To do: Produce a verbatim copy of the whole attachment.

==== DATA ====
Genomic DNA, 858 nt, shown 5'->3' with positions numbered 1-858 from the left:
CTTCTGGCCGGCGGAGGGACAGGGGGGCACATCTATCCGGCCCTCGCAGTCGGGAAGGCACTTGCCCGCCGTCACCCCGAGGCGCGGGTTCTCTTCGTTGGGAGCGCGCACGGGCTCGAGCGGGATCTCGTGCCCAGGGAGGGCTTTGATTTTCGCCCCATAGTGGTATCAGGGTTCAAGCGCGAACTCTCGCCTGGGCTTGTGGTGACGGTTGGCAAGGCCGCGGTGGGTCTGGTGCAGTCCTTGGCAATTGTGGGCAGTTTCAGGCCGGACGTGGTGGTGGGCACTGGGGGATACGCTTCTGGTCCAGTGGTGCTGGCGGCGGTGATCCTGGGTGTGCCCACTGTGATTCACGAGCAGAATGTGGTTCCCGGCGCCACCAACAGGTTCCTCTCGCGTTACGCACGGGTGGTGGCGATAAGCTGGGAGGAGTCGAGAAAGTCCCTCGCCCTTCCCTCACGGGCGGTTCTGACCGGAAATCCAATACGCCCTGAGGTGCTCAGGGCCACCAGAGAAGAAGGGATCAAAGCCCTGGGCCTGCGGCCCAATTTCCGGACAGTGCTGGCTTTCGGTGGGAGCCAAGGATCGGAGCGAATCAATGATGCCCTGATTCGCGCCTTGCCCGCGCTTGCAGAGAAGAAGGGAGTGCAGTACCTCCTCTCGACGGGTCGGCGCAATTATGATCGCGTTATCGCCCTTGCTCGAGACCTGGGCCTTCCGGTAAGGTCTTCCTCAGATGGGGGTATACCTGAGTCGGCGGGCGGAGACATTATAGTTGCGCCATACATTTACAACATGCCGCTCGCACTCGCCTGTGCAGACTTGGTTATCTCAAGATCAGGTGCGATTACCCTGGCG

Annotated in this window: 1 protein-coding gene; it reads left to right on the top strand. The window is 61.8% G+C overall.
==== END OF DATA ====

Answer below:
Genomic DNA, 858 nt, shown 5'->3' with positions numbered 1-858 from the left:
CTTCTGGCCGGCGGAGGGACAGGGGGGCACATCTATCCGGCCCTCGCAGTCGGGAAGGCACTTGCCCGCCGTCACCCCGAGGCGCGGGTTCTCTTCGTTGGGAGCGCGCACGGGCTCGAGCGGGATCTCGTGCCCAGGGAGGGCTTTGATTTTCGCCCCATAGTGGTATCAGGGTTCAAGCGCGAACTCTCGCCTGGGCTTGTGGTGACGGTTGGCAAGGCCGCGGTGGGTCTGGTGCAGTCCTTGGCAATTGTGGGCAGTTTCAGGCCGGACGTGGTGGTGGGCACTGGGGGATACGCTTCTGGTCCAGTGGTGCTGGCGGCGGTGATCCTGGGTGTGCCCACTGTGATTCACGAGCAGAATGTGGTTCCCGGCGCCACCAACAGGTTCCTCTCGCGTTACGCACGGGTGGTGGCGATAAGCTGGGAGGAGTCGAGAAAGTCCCTCGCCCTTCCCTCACGGGCGGTTCTGACCGGAAATCCAATACGCCCTGAGGTGCTCAGGGCCACCAGAGAAGAAGGGATCAAAGCCCTGGGCCTGCGGCCCAATTTCCGGACAGTGCTGGCTTTCGGTGGGAGCCAAGGATCGGAGCGAATCAATGATGCCCTGATTCGCGCCTTGCCCGCGCTTGCAGAGAAGAAGGGAGTGCAGTACCTCCTCTCGACGGGTCGGCGCAATTATGATCGCGTTATCGCCCTTGCTCGAGACCTGGGCCTTCCGGTAAGGTCTTCCTCAGATGGGGGTATACCTGAGTCGGCGGGCGGAGACATTATAGTTGCGCCATACATTTACAACATGCCGCTCGCACTCGCCTGTGCAGACTTGGTTATCTCAAGATCAGGTGCGATTACCCTGGCG

Annotated in this window: 1 protein-coding gene; it reads left to right on the top strand. The window is 61.8% G+C overall.